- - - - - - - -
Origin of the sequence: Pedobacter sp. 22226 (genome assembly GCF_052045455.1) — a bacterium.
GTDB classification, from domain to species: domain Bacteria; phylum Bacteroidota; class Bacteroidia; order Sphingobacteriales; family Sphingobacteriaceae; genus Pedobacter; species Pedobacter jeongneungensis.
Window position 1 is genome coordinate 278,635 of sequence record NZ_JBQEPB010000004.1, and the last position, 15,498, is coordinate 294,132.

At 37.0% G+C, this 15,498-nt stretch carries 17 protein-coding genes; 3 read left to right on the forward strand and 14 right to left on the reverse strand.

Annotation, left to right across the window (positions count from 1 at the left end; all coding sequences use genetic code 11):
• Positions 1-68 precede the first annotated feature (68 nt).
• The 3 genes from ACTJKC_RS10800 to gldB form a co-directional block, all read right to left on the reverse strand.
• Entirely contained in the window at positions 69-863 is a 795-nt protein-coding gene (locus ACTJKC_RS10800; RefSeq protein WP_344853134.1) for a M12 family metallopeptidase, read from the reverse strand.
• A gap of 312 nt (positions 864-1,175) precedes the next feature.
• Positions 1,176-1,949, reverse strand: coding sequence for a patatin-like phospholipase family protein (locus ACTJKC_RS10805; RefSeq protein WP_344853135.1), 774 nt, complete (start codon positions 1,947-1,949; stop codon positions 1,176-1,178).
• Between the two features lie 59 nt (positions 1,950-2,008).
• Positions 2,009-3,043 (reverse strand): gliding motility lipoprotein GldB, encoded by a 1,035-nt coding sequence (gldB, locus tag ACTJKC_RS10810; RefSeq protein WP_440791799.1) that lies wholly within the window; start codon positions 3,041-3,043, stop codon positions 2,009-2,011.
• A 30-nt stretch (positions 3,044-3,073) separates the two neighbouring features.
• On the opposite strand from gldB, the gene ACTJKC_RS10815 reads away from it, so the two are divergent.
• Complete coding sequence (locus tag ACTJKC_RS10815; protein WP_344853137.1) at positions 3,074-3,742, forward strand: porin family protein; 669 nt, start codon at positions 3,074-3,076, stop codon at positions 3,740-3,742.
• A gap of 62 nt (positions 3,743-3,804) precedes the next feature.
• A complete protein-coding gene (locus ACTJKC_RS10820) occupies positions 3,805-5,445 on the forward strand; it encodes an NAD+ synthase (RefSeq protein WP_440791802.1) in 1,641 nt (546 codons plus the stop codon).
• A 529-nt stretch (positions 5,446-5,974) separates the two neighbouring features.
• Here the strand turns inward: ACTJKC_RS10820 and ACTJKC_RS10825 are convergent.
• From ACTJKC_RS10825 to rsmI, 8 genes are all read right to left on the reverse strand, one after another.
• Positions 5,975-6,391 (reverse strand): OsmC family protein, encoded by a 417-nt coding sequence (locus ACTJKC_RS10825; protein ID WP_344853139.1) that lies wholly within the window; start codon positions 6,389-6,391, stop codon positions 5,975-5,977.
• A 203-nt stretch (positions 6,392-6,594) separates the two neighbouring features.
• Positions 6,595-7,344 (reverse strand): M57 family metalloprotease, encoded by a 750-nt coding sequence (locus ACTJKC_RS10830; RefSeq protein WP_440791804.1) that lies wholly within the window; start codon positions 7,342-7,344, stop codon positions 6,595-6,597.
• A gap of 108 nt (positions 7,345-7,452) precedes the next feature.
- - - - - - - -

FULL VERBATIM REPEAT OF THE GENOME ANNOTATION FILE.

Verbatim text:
Origin of the sequence: Pedobacter sp. 22226 (genome assembly GCF_052045455.1) — a bacterium.
GTDB classification, from domain to species: domain Bacteria; phylum Bacteroidota; class Bacteroidia; order Sphingobacteriales; family Sphingobacteriaceae; genus Pedobacter; species Pedobacter jeongneungensis.
Window position 1 is genome coordinate 278,635 of sequence record NZ_JBQEPB010000004.1, and the last position, 15,498, is coordinate 294,132.

At 37.0% G+C, this 15,498-nt stretch carries 17 protein-coding genes; 3 read left to right on the forward strand and 14 right to left on the reverse strand.

Annotation, left to right across the window (positions count from 1 at the left end; all coding sequences use genetic code 11):
• Positions 1-68 precede the first annotated feature (68 nt).
• The 3 genes from ACTJKC_RS10800 to gldB form a co-directional block, all read right to left on the reverse strand.
• Entirely contained in the window at positions 69-863 is a 795-nt protein-coding gene (locus ACTJKC_RS10800; RefSeq protein WP_344853134.1) for a M12 family metallopeptidase, read from the reverse strand.
• A gap of 312 nt (positions 864-1,175) precedes the next feature.
• Positions 1,176-1,949, reverse strand: coding sequence for a patatin-like phospholipase family protein (locus ACTJKC_RS10805; RefSeq protein WP_344853135.1), 774 nt, complete (start codon positions 1,947-1,949; stop codon positions 1,176-1,178).
• Between the two features lie 59 nt (positions 1,950-2,008).
• Positions 2,009-3,043 (reverse strand): gliding motility lipoprotein GldB, encoded by a 1,035-nt coding sequence (gldB, locus tag ACTJKC_RS10810; RefSeq protein WP_440791799.1) that lies wholly within the window; start codon positions 3,041-3,043, stop codon positions 2,009-2,011.
• A 30-nt stretch (positions 3,044-3,073) separates the two neighbouring features.
• On the opposite strand from gldB, the gene ACTJKC_RS10815 reads away from it, so the two are divergent.
• Complete coding sequence (locus tag ACTJKC_RS10815; protein WP_344853137.1) at positions 3,074-3,742, forward strand: porin family protein; 669 nt, start codon at positions 3,074-3,076, stop codon at positions 3,740-3,742.
• A gap of 62 nt (positions 3,743-3,804) precedes the next feature.
• A complete protein-coding gene (locus ACTJKC_RS10820) occupies positions 3,805-5,445 on the forward strand; it encodes an NAD+ synthase (RefSeq protein WP_440791802.1) in 1,641 nt (546 codons plus the stop codon).
• A 529-nt stretch (positions 5,446-5,974) separates the two neighbouring features.
• Here the strand turns inward: ACTJKC_RS10820 and ACTJKC_RS10825 are convergent.
• From ACTJKC_RS10825 to rsmI, 8 genes are all read right to left on the reverse strand, one after another.
• Positions 5,975-6,391 (reverse strand): OsmC family protein, encoded by a 417-nt coding sequence (locus ACTJKC_RS10825; protein ID WP_344853139.1) that lies wholly within the window; start codon positions 6,389-6,391, stop codon positions 5,975-5,977.
• A 203-nt stretch (positions 6,392-6,594) separates the two neighbouring features.
• Positions 6,595-7,344 (reverse strand): M57 family metalloprotease, encoded by a 750-nt coding sequence (locus ACTJKC_RS10830; RefSeq protein WP_440791804.1) that lies wholly within the window; start codon positions 7,342-7,344, stop codon positions 6,595-6,597.
• A gap of 108 nt (positions 7,345-7,452) precedes the next feature.